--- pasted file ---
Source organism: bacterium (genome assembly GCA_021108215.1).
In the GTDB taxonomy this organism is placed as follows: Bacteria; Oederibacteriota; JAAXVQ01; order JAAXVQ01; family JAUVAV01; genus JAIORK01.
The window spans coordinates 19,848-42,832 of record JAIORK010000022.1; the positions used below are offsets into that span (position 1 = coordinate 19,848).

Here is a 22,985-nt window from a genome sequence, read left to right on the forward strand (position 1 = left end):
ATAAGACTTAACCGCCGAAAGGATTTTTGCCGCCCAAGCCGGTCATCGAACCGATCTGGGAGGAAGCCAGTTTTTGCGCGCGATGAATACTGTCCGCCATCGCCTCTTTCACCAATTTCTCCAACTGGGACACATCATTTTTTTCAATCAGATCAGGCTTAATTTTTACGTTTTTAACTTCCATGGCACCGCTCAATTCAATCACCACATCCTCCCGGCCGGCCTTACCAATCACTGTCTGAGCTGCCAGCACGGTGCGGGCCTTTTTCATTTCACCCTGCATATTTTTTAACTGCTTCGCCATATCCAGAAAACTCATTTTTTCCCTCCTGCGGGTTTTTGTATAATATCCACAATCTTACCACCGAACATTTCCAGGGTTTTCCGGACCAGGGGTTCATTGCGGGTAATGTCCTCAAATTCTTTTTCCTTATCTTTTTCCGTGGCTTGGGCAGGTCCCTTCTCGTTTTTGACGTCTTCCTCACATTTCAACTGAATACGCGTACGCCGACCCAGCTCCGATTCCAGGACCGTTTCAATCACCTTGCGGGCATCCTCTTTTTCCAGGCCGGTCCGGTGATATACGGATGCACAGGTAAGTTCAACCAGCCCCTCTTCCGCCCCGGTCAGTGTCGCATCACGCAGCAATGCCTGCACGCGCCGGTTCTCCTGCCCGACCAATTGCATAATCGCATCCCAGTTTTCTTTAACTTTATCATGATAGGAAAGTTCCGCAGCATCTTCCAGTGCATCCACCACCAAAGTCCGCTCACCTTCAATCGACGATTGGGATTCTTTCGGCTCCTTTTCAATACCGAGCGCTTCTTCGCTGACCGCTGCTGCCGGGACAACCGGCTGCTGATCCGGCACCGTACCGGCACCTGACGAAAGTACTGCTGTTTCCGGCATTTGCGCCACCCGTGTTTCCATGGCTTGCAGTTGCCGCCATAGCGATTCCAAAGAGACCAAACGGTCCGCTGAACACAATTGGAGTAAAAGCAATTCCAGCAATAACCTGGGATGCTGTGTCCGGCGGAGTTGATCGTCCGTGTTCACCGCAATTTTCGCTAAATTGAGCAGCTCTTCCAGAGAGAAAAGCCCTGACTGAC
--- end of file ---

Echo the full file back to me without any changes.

Source organism: bacterium (genome assembly GCA_021108215.1).
In the GTDB taxonomy this organism is placed as follows: Bacteria; Oederibacteriota; JAAXVQ01; order JAAXVQ01; family JAUVAV01; genus JAIORK01.
The window spans coordinates 19,848-42,832 of record JAIORK010000022.1; the positions used below are offsets into that span (position 1 = coordinate 19,848).

Here is a 22,985-nt window from a genome sequence, read left to right on the forward strand (position 1 = left end):
ATAAGACTTAACCGCCGAAAGGATTTTTGCCGCCCAAGCCGGTCATCGAACCGATCTGGGAGGAAGCCAGTTTTTGCGCGCGATGAATACTGTCCGCCATCGCCTCTTTCACCAATTTCTCCAACTGGGACACATCATTTTTTTCAATCAGATCAGGCTTAATTTTTACGTTTTTAACTTCCATGGCACCGCTCAATTCAATCACCACATCCTCCCGGCCGGCCTTACCAATCACTGTCTGAGCTGCCAGCACGGTGCGGGCCTTTTTCATTTCACCCTGCATATTTTTTAACTGCTTCGCCATATCCAGAAAACTCATTTTTTCCCTCCTGCGGGTTTTTGTATAATATCCACAATCTTACCACCGAACATTTCCAGGGTTTTCCGGACCAGGGGTTCATTGCGGGTAATGTCCTCAAATTCTTTTTCCTTATCTTTTTCCGTGGCTTGGGCAGGTCCCTTCTCGTTTTTGACGTCTTCCTCACATTTCAACTGAATACGCGTACGCCGACCCAGCTCCGATTCCAGGACCGTTTCAATCACCTTGCGGGCATCCTCTTTTTCCAGGCCGGTCCGGTGATATACGGATGCACAGGTAAGTTCAACCAGCCCCTCTTCCGCCCCGGTCAGTGTCGCATCACGCAGCAATGCCTGCACGCGCCGGTTCTCCTGCCCGACCAATTGCATAATCGCATCCCAGTTTTCTTTAACTTTATCATGATAGGAAAGTTCCGCAGCATCTTCCAGTGCATCCACCACCAAAGTCCGCTCACCTTCAATCGACGATTGGGATTCTTTCGGCTCCTTTTCAATACCGAGCGCTTCTTCGCTGACCGCTGCTGCCGGGACAACCGGCTGCTGATCCGGCACCGTACCGGCACCTGACGAAAGTACTGCTGTTTCCGGCATTTGCGCCACCCGTGTTTCCATGGCTTGCAGTTGCCGCCATAGCGATTCCAAAGAGACCAAACGGTCCGCTGAACACAATTGGAGTAAAAGCAATTCCAGCAATAACCTGGGATGCTGTGTCCGGCGGAGTTGATCGTCCGTGTTCACCGCAATTTTCGCTAAATTGAGCAGCTCTTCCAGAGAGAAAAGCCCTGACTGAC